On Monday importer Iida Wine organized a fairly sizeable wine tasting showcasing wines from different French regions. There were many from Burgundy as well and since I am teaching a six month course about Yonne and Côte d’Or, and since I love this region, I decided to focus on these.
I came back home with many good impressions. First, the Chablis from Domaine Vrignaud was a pleasant surprise: the 2016 is very “Chablis-esque”, light, chalky and crispy; more rounded (obviously) the 2015 Fourchaume, but interesting to notice that this domaine makes both an oaked (slightly richer, same 2015, Vaupulant climat) and an unoaked (fresher) version of this Premier Cru.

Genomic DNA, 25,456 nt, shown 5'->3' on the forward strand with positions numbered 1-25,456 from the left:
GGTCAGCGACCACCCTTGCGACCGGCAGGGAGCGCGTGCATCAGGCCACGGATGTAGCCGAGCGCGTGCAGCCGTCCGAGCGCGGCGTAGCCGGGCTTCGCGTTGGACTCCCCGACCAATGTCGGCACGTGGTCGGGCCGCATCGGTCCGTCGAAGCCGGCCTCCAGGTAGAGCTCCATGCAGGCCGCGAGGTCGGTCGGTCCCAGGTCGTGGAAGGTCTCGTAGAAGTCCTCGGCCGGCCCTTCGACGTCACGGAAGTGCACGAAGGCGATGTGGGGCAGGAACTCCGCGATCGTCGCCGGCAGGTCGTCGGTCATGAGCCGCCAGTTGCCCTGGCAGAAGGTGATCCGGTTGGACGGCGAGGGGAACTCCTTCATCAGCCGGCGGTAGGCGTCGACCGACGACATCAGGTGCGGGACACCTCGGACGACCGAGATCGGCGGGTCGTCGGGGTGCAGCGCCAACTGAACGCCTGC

Vrignaud wines were very well defined and typical, but in general many wines in the event were pleasant showed a lot of personality, with evident style differences for each village. I was a bit surprised by the lightness of Domaine Tortochot: Gevrey Chambertin Les Jeunes Rois 2014 is very pale on the eye and quite acidic in the mouth, with the Clos Saint Jacques 2014 slightly deeper, but still lighter than I expected. The proximity of these two vineyards to the Combes Lavaux (and a consequent cooler mesoclimate) may offer an explanation for their style.
Different impressions for the two Morey-St-Denis from Georges Lignier: both his village 2014 and the Premier Cru Clos des Ormes 2014 are quite solid and four squared, but the latter seems uplifted by a floral component that is less evident in the former. Both of them are quite spicy and peppery, pale garnet in color.